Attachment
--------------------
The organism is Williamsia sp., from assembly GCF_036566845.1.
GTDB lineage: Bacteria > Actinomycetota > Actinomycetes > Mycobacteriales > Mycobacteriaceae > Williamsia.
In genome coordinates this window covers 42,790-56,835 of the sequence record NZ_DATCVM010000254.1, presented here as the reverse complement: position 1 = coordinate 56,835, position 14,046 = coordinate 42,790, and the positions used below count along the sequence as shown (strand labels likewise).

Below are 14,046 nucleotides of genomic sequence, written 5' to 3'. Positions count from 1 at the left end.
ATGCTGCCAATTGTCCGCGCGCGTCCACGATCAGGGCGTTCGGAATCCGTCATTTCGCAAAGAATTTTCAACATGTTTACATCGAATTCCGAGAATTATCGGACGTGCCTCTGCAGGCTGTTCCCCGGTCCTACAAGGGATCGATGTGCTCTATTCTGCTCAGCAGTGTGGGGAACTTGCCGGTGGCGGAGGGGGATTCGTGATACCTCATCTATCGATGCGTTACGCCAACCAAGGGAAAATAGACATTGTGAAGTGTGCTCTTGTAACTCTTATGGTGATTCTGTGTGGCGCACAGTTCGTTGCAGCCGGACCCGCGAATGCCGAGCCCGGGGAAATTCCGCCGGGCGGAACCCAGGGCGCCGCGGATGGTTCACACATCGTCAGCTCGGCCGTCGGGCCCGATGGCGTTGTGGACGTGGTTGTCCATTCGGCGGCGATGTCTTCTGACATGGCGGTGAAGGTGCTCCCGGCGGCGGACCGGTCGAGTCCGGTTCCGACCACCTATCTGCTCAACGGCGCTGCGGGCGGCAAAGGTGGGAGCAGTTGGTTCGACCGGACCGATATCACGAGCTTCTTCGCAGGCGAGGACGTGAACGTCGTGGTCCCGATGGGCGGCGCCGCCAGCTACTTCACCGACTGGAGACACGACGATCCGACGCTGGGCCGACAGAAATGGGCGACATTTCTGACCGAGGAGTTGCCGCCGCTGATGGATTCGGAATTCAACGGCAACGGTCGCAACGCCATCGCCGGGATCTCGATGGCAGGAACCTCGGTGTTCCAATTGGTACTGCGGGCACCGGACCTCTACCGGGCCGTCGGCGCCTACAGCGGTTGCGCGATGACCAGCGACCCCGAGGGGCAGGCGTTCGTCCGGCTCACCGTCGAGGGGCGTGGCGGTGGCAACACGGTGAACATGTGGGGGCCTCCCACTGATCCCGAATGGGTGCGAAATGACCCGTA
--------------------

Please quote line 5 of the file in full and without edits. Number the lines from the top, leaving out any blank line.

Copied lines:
ATGCTGCCAATTGTCCGCGCGCGTCCACGATCAGGGCGTTCGGAATCCGTCATTTCGCAAAGAATTTTCAACATGTTTACATCGAATTCCGAGAATTATCGGACGTGCCTCTGCAGGCTGTTCCCCGGTCCTACAAGGGATCGATGTGCTCTATTCTGCTCAGCAGTGTGGGGAACTTGCCGGTGGCGGAGGGGGATTCGTGATACCTCATCTATCGATGCGTTACGCCAACCAAGGGAAAATAGACATTGTGAAGTGTGCTCTTGTAACTCTTATGGTGATTCTGTGTGGCGCACAGTTCGTTGCAGCCGGACCCGCGAATGCCGAGCCCGGGGAAATTCCGCCGGGCGGAACCCAGGGCGCCGCGGATGGTTCACACATCGTCAGCTCGGCCGTCGGGCCCGATGGCGTTGTGGACGTGGTTGTCCATTCGGCGGCGATGTCTTCTGACATGGCGGTGAAGGTGCTCCCGGCGGCGGACCGGTCGAGTCCGGTTCCGACCACCTATCTGCTCAACGGCGCTGCGGGCGGCAAAGGTGGGAGCAGTTGGTTCGACCGGACCGATATCACGAGCTTCTTCGCAGGCGAGGACGTGAACGTCGTGGTCCCGATGGGCGGCGCCGCCAGCTACTTCACCGACTGGAGACACGACGATCCGACGCTGGGCCGACAGAAATGGGCGACATTTCTGACCGAGGAGTTGCCGCCGCTGATGGATTCGGAATTCAACGGCAACGGTCGCAACGCCATCGCCGGGATCTCGATGGCAGGAACCTCGGTGTTCCAATTGGTACTGCGGGCACCGGACCTCTACCGGGCCGTCGGCGCCTACAGCGGTTGCGCGATGACCAGCGACCCCGAGGGGCAGGCGTTCGTCCGGCTCACCGTCGAGGGGCGTGGCGGTGGCAACACGGTGAACATGTGGGGGCCTCCCACTGATCCCGAATGGGTGCGAAATGACCCGTA